‘Clarky’ looks to the top step in 2003-04 | VailDaily.com

‘Clarky’ looks to the top step in 2003-04

Kirsten Clark in a g.s. training course.

Kirsten Clark saw plenty of podiums last year, clocking four top-three finishes in the downhill including a silver-medal finish at Worlds in St. Moritz, Switzerland, to finish seventh in the World Cup overall standings.

This year, though, the soft spoken 5-foot-6 Mainer, whom teammates affectionately refer to as “Clarky” is hoping to make even more noise on the World Cup circuit, not so she can just reach the podium as often, but so that she can be the one with the best view from the top.

“I didn’t have any victories last year, so I’m looking to have some victories this year,” said Clark. “I visited the podium quite a few times last year, but never on that top step, so I’m looking for that this year.”

Clark, in her ninth year on the team, second only to 10-year veteran Kristina Koznick, believes that this year’s U.S. women’s team is as strong as it has ever been and that the results from the season-opening World Cup giant slalom in Soelden, Austria, on Oct. 26 point to good signs for the upcoming season. Vail’s Sarah Schleper had the best U.S. finish ever at Soelden, finishing seventh, and Clark and Koznick both had top-30 finishes, in 23rd and 28th place respectively.

“These are the strongest results we’ve ever had in Soelden.” said Clark. “With Sarah finishing seventh, it’s great for the confidence and the momentum of this team. For myself, who’s trained with her, and also the other girls who are on the tech team training with her, we have someone to gauge against now, because we know she’s skiing fast and she’s capable of being right in there.”

Clark admits that there was a learning curve for the more inexperienced members of the team, trying to fill the void left in the wake two-time Olympic medalist Picabo Street’s retirement after the 2002 Olympics in Salt Lake City. But, now, she believes the team is ready to make good on it’s goal of being the best in the world in 2006 by having a breakout year in 2003-04.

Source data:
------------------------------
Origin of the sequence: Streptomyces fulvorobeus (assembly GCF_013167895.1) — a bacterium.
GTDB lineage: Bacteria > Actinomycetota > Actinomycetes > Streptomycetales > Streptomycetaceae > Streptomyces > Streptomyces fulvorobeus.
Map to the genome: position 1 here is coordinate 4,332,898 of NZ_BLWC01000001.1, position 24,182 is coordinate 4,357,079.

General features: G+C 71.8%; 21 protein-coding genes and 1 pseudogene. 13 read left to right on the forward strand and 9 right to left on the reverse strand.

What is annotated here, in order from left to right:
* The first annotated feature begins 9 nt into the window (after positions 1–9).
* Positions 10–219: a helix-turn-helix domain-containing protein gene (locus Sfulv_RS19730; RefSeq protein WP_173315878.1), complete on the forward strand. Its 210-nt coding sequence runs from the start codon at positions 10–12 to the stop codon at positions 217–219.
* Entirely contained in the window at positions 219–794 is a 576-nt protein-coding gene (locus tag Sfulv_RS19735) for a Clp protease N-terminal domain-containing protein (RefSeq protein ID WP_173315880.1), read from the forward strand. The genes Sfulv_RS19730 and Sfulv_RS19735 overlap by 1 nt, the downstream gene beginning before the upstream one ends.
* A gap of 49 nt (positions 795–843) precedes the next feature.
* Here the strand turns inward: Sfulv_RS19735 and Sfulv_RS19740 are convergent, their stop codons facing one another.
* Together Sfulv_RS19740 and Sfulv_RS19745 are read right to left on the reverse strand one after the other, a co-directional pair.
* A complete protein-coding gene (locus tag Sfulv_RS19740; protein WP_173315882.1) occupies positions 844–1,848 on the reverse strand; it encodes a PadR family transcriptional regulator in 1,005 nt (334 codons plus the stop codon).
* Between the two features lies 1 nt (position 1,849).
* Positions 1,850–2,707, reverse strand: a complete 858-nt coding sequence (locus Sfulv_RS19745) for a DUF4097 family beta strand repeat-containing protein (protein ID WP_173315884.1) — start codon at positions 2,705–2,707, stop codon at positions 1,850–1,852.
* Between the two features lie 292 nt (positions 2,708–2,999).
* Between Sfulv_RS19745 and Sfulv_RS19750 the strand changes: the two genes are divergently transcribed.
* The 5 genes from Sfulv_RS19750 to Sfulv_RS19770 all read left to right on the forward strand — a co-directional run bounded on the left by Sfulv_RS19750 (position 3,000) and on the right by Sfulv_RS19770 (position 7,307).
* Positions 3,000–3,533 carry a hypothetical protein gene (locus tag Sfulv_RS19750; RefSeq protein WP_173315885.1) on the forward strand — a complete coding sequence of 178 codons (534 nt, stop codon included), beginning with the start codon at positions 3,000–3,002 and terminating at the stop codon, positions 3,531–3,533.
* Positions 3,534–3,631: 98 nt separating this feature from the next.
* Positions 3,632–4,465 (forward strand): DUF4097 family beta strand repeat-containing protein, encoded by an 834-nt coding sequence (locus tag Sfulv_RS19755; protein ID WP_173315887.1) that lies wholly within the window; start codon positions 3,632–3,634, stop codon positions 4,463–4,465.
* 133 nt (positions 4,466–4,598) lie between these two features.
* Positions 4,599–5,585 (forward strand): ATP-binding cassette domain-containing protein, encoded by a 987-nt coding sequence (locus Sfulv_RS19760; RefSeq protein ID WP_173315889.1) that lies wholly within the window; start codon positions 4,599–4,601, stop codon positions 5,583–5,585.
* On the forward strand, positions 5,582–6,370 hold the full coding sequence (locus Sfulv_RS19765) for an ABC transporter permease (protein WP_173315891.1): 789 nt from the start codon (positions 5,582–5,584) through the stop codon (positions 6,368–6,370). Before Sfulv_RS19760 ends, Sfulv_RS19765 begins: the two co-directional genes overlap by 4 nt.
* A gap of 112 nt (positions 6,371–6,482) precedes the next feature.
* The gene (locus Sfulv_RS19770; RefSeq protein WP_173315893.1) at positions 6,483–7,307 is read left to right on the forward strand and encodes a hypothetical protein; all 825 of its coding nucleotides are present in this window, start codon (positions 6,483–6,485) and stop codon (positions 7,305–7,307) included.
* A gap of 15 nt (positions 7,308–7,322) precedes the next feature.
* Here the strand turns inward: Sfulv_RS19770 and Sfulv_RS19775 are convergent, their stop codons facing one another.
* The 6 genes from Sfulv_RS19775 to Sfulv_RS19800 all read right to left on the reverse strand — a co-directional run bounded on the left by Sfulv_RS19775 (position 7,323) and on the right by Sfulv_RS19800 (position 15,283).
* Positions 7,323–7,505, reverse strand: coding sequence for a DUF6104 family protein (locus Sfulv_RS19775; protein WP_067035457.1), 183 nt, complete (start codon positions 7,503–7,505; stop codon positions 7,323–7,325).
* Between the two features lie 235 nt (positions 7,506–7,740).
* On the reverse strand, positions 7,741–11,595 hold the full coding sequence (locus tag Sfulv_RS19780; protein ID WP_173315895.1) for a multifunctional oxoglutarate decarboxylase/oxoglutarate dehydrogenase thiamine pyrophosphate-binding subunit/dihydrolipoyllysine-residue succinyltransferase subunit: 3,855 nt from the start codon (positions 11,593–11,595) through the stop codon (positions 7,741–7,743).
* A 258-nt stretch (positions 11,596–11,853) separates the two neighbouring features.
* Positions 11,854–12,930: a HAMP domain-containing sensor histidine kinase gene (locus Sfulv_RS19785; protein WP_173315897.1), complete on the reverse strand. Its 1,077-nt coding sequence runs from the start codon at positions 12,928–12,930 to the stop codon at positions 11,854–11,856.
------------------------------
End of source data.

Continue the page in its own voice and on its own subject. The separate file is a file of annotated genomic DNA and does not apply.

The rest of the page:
And, she knows that if the team is to have a big year, she has to have another big year too.

“Our plan is to be bigger, faster, stronger,” said Clark. “We have the goal of being the best in the world in 2006 and I definitely think we’re right on track. There was a time there on the tech team where the older athletes retired, and so we had quite a few younger athletes who didn’t quite have the experience, and we didn’t have the depth. Now, we have more of that depth, and we’re able to feed off one another, and push each other in training.”

It was a busy offseason for Clark, who aside from training in South America and Austria during the summer months, managed also to find time to exchange wedding vows with Andreas Rickenbach, a former World Cup racer and U.S. coach. She was able to relax back in her native Maine for a bit with her new husband, doing some hiking and some water skiing, as well as riding horses and staying busy with her two black labs Bodie and Cutter.

Summer vacation is a distant memory now, though, with the World Cup season back in full swing, and the chance to improve on her third-place finish last year in the overall World Cup downhill standings with the first downhill looming in Lake Louise, Alberta, on Dec. 5.

For “Clarky” and the U.S. team, it’s time to get to that top step.

“With my results last year, just being as consistent as I was, and then also with other athletes that were on the podium, I think we’re all capable of winning races on any given day,” said Clark. “We have the experience now, and we have the confidence going into the season.”

Nate Peterson is a sports writer for the Vail Daily. He can be reached at (970) 949-0555, ext. 608 or via npeterson@vaildaily.com.

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